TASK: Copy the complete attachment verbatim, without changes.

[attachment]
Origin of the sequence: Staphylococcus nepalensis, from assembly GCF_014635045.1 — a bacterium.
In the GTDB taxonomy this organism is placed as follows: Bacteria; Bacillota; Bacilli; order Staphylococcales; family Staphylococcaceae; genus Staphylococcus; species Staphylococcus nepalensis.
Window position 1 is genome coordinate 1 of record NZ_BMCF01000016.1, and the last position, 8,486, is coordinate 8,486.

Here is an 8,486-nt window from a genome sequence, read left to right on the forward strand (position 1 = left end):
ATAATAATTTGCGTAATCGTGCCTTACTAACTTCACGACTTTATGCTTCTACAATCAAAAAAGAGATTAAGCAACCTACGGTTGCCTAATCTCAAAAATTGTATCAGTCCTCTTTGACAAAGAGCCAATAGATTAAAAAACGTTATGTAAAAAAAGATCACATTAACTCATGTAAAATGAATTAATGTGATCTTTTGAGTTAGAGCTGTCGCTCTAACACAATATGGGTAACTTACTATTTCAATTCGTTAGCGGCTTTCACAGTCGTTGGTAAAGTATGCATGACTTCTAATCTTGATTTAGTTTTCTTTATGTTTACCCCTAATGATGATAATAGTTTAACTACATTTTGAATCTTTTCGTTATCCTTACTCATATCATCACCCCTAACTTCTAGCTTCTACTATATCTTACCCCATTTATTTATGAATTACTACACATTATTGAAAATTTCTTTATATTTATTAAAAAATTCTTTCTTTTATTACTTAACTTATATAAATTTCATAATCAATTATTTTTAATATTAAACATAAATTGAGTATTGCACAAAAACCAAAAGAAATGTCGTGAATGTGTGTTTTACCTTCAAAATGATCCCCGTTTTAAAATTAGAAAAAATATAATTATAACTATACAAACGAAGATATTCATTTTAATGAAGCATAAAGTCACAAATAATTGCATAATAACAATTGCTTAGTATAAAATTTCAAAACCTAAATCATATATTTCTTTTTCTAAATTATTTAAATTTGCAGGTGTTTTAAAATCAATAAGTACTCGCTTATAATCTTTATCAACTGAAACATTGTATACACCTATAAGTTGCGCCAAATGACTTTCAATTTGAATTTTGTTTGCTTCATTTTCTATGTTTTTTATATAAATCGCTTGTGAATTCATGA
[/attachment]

Origin of the sequence: Staphylococcus nepalensis, from assembly GCF_014635045.1 — a bacterium.
In the GTDB taxonomy this organism is placed as follows: Bacteria; Bacillota; Bacilli; order Staphylococcales; family Staphylococcaceae; genus Staphylococcus; species Staphylococcus nepalensis.
Window position 1 is genome coordinate 1 of record NZ_BMCF01000016.1, and the last position, 8,486, is coordinate 8,486.

Here is an 8,486-nt window from a genome sequence, read left to right on the forward strand (position 1 = left end):
ATAATAATTTGCGTAATCGTGCCTTACTAACTTCACGACTTTATGCTTCTACAATCAAAAAAGAGATTAAGCAACCTACGGTTGCCTAATCTCAAAAATTGTATCAGTCCTCTTTGACAAAGAGCCAATAGATTAAAAAACGTTATGTAAAAAAAGATCACATTAACTCATGTAAAATGAATTAATGTGATCTTTTGAGTTAGAGCTGTCGCTCTAACACAATATGGGTAACTTACTATTTCAATTCGTTAGCGGCTTTCACAGTCGTTGGTAAAGTATGCATGACTTCTAATCTTGATTTAGTTTTCTTTATGTTTACCCCTAATGATGATAATAGTTTAACTACATTTTGAATCTTTTCGTTATCCTTACTCATATCATCACCCCTAACTTCTAGCTTCTACTATATCTTACCCCATTTATTTATGAATTACTACACATTATTGAAAATTTCTTTATATTTATTAAAAAATTCTTTCTTTTATTACTTAACTTATATAAATTTCATAATCAATTATTTTTAATATTAAACATAAATTGAGTATTGCACAAAAACCAAAAGAAATGTCGTGAATGTGTGTTTTACCTTCAAAATGATCCCCGTTTTAAAATTAGAAAAAATATAATTATAACTATACAAACGAAGATATTCATTTTAATGAAGCATAAAGTCACAAATAATTGCATAATAACAATTGCTTAGTATAAAATTTCAAAACCTAAATCATATATTTCTTTTTCTAAATTATTTAAATTTGCAGGTGTTTTAAAATCAATAAGTACTCGCTTATAATCTTTATCAACTGAAACATTGTATACACCTATAAGTTGCGCCAAATGACTTTCAATTTGAATTTTGTTTGCTTCATTTTCTATGTTTTTTATATAAATCGCTTGTGAATTCATGA